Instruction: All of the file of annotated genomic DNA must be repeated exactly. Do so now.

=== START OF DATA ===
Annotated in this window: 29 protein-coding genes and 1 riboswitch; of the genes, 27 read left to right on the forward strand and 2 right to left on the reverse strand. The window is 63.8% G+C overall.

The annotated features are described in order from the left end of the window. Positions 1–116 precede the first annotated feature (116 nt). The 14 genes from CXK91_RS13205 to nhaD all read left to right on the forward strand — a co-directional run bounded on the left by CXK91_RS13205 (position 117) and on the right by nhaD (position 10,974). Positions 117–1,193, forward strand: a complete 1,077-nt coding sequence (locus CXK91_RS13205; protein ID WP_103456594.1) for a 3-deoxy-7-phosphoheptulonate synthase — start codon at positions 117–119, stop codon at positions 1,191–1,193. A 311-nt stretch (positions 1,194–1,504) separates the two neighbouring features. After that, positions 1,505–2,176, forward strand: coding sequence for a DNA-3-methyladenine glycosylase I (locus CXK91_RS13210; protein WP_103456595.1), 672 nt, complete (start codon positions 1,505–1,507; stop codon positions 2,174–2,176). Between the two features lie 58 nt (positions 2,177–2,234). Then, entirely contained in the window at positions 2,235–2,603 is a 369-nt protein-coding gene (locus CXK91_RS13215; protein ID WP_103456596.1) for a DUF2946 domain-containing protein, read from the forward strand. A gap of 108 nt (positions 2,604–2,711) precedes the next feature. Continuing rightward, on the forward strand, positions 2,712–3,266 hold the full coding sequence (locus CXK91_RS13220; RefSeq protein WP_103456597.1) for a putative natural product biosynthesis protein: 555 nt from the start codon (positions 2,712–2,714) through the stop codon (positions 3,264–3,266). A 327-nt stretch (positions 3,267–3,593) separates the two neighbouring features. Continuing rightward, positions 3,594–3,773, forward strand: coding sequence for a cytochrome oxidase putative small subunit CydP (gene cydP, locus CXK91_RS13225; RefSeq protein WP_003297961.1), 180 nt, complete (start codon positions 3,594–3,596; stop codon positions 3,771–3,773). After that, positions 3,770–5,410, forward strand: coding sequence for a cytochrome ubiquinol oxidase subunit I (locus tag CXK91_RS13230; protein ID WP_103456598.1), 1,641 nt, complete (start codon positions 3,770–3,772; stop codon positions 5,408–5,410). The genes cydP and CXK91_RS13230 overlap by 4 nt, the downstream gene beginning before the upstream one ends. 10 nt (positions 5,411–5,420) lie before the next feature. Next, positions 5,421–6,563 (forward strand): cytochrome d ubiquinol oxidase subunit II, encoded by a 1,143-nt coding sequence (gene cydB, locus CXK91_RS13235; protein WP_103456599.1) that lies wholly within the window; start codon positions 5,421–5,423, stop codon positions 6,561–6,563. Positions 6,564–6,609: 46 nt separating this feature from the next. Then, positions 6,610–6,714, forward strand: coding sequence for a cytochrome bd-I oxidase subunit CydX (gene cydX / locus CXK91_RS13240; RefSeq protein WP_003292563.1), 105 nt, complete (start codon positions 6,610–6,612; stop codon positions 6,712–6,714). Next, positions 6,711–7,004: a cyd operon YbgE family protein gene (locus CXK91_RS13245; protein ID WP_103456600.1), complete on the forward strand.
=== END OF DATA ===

Annotated in this window: 29 protein-coding genes and 1 riboswitch; of the genes, 27 read left to right on the forward strand and 2 right to left on the reverse strand. The window is 63.8% G+C overall.

The annotated features are described in order from the left end of the window. Positions 1–116 precede the first annotated feature (116 nt). The 14 genes from CXK91_RS13205 to nhaD all read left to right on the forward strand — a co-directional run bounded on the left by CXK91_RS13205 (position 117) and on the right by nhaD (position 10,974). Positions 117–1,193, forward strand: a complete 1,077-nt coding sequence (locus CXK91_RS13205; protein ID WP_103456594.1) for a 3-deoxy-7-phosphoheptulonate synthase — start codon at positions 117–119, stop codon at positions 1,191–1,193. A 311-nt stretch (positions 1,194–1,504) separates the two neighbouring features. After that, positions 1,505–2,176, forward strand: coding sequence for a DNA-3-methyladenine glycosylase I (locus CXK91_RS13210; protein WP_103456595.1), 672 nt, complete (start codon positions 1,505–1,507; stop codon positions 2,174–2,176). Between the two features lie 58 nt (positions 2,177–2,234). Then, entirely contained in the window at positions 2,235–2,603 is a 369-nt protein-coding gene (locus CXK91_RS13215; protein ID WP_103456596.1) for a DUF2946 domain-containing protein, read from the forward strand. A gap of 108 nt (positions 2,604–2,711) precedes the next feature. Continuing rightward, on the forward strand, positions 2,712–3,266 hold the full coding sequence (locus CXK91_RS13220; RefSeq protein WP_103456597.1) for a putative natural product biosynthesis protein: 555 nt from the start codon (positions 2,712–2,714) through the stop codon (positions 3,264–3,266). A 327-nt stretch (positions 3,267–3,593) separates the two neighbouring features. Continuing rightward, positions 3,594–3,773, forward strand: coding sequence for a cytochrome oxidase putative small subunit CydP (gene cydP, locus CXK91_RS13225; RefSeq protein WP_003297961.1), 180 nt, complete (start codon positions 3,594–3,596; stop codon positions 3,771–3,773). After that, positions 3,770–5,410, forward strand: coding sequence for a cytochrome ubiquinol oxidase subunit I (locus tag CXK91_RS13230; protein ID WP_103456598.1), 1,641 nt, complete (start codon positions 3,770–3,772; stop codon positions 5,408–5,410). The genes cydP and CXK91_RS13230 overlap by 4 nt, the downstream gene beginning before the upstream one ends. 10 nt (positions 5,411–5,420) lie before the next feature. Next, positions 5,421–6,563 (forward strand): cytochrome d ubiquinol oxidase subunit II, encoded by a 1,143-nt coding sequence (gene cydB, locus CXK91_RS13235; protein WP_103456599.1) that lies wholly within the window; start codon positions 5,421–5,423, stop codon positions 6,561–6,563. Positions 6,564–6,609: 46 nt separating this feature from the next. Then, positions 6,610–6,714, forward strand: coding sequence for a cytochrome bd-I oxidase subunit CydX (gene cydX / locus CXK91_RS13240; RefSeq protein WP_003292563.1), 105 nt, complete (start codon positions 6,610–6,612; stop codon positions 6,712–6,714). Next, positions 6,711–7,004: a cyd operon YbgE family protein gene (locus CXK91_RS13245; protein ID WP_103456600.1), complete on the forward strand.